In case you missed it, the stock market you’ve grown accustomed to–you know the one with light trading volume and low volatility–has gone on summer vacation.
The S&P 500 Volatility Index (VIX) soared 27% on July 31 alone, ending the month with a rollercoaster bang.
Up until now, the dominant chatter by talking heads in the financial press has been how volatility has been virtually non-existent because the VIX is down 29% during the past two years.
Utter nonsense like “the VIX is too low for a market crash” has spread faster than news about LeBron heading back to Cleveland.
Actually, the 46.5% gain for the VIX in July 2014, was the seventh largest monthly rise in the VIX since 1990.
Just ahead of this latest volatility outburst was the 48% spike in VIX in February 2007. That was the same month that hedge funds managed by the now defunct Bear Stearns experienced their first monthly losses ever. Remember how it seemed that wonderfully delusional period of good times would never end?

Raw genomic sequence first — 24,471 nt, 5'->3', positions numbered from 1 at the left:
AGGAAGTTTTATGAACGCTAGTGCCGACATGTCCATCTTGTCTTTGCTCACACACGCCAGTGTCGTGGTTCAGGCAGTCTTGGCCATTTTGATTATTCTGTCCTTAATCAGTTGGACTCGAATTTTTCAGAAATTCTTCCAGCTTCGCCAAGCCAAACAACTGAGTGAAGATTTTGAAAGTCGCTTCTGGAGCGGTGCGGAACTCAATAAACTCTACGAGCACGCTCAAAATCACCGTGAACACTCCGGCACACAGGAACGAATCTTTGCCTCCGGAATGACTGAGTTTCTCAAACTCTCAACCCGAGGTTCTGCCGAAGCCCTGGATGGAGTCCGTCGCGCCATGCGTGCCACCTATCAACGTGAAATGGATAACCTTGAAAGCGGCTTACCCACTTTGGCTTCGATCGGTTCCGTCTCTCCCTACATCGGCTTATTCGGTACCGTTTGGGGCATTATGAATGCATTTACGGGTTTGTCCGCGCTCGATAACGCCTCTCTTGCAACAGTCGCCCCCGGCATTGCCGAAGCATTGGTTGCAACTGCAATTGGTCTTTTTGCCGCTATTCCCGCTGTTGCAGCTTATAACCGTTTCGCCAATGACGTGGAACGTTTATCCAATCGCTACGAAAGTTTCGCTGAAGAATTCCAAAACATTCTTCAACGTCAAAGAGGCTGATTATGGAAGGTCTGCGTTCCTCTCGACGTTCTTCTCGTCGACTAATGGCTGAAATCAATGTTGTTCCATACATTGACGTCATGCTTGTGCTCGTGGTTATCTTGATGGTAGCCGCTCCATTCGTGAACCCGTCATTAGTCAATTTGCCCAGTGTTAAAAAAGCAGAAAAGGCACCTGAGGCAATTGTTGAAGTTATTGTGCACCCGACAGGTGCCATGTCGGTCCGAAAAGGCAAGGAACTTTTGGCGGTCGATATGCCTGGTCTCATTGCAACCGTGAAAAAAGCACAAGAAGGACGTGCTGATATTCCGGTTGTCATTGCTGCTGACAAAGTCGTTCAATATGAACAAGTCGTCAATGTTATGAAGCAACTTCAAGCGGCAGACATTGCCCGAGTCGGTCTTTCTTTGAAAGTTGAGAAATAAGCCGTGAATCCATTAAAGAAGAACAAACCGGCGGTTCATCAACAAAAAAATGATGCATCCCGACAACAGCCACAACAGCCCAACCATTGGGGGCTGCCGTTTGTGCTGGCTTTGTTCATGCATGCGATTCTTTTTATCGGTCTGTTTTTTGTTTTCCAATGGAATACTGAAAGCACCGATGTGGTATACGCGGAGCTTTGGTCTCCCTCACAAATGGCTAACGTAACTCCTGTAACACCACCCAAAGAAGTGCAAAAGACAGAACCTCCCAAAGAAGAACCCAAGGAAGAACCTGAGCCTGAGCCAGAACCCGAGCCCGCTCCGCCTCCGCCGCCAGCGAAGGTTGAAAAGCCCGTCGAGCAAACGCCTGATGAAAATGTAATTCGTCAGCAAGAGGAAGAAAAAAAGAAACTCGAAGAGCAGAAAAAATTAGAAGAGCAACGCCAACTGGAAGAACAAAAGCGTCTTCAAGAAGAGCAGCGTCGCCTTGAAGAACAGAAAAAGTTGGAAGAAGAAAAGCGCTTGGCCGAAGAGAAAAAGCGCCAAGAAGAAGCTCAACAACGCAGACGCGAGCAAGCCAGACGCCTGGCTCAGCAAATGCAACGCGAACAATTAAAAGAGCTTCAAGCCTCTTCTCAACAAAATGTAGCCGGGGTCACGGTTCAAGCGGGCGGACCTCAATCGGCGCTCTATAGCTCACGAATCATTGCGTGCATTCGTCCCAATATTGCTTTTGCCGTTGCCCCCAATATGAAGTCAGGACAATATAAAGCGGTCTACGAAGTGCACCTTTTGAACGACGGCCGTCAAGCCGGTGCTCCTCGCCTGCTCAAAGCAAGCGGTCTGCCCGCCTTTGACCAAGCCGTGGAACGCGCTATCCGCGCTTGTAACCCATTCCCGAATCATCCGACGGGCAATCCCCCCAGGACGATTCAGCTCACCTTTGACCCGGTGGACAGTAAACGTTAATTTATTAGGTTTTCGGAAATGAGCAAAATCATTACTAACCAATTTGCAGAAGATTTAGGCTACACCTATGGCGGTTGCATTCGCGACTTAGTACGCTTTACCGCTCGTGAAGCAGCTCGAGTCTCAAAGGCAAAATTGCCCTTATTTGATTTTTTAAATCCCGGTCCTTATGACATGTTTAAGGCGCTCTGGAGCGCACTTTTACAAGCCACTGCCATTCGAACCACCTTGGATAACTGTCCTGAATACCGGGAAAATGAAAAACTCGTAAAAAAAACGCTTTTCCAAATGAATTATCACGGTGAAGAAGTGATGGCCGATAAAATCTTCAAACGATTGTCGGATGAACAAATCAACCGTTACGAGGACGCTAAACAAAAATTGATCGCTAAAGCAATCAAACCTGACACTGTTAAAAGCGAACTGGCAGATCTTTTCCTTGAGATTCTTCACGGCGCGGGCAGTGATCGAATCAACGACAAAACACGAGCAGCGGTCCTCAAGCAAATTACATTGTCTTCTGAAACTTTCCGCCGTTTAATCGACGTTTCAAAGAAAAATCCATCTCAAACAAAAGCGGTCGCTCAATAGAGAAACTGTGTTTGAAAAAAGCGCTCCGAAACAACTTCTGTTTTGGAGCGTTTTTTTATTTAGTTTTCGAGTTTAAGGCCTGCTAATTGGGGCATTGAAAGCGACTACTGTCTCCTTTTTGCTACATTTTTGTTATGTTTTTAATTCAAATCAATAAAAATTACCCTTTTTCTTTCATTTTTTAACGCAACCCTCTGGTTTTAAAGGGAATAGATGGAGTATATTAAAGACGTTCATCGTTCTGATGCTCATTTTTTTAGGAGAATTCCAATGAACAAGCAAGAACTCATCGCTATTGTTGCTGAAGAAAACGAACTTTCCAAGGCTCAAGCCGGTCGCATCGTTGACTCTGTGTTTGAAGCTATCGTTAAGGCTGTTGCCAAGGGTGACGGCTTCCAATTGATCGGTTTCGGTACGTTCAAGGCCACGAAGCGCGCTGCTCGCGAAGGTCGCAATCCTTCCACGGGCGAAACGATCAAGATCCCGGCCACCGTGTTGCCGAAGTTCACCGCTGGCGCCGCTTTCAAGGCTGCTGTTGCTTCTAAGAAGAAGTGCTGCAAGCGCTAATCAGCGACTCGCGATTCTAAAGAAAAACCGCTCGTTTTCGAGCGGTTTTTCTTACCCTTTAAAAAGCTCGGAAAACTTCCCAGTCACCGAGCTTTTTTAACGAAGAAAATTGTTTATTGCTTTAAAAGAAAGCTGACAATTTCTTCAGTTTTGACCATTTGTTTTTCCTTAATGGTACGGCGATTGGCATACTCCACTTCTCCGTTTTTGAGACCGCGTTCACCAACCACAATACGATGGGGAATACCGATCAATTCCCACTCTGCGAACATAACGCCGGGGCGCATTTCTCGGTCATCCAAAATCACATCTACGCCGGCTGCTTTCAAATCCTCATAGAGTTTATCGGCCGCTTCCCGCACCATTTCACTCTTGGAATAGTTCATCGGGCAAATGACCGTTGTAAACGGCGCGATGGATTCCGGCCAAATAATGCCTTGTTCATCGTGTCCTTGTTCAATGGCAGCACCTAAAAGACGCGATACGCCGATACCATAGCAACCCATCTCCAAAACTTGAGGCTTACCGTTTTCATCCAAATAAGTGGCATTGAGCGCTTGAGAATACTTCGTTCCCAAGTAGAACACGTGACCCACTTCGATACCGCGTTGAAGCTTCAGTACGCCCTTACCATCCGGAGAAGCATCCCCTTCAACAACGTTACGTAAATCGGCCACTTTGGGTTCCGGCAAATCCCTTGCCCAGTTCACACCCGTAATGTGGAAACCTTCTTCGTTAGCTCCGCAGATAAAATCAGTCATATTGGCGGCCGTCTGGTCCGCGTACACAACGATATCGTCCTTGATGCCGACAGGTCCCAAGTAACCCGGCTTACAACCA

One July 9 when VIX traded just under 12, we said via our Weekly ETF Picks: “While most market participants are expecting a lack of stock market volatility to be a sustainable trend–we’re betting the opposite. When another short-term pop in the VIX arrives fast and furious, we’ll be ready. We’re buying the VIX August 2014 11 call options (VIX140820C00011000) at $200 per contract.”
How did it turn out? Our August 2014 VIX call options are now up more than 90% and we were able to bag a double digit gain from a major stock market trend that most people missed. Doing the exact opposite of the crowd never felt so good!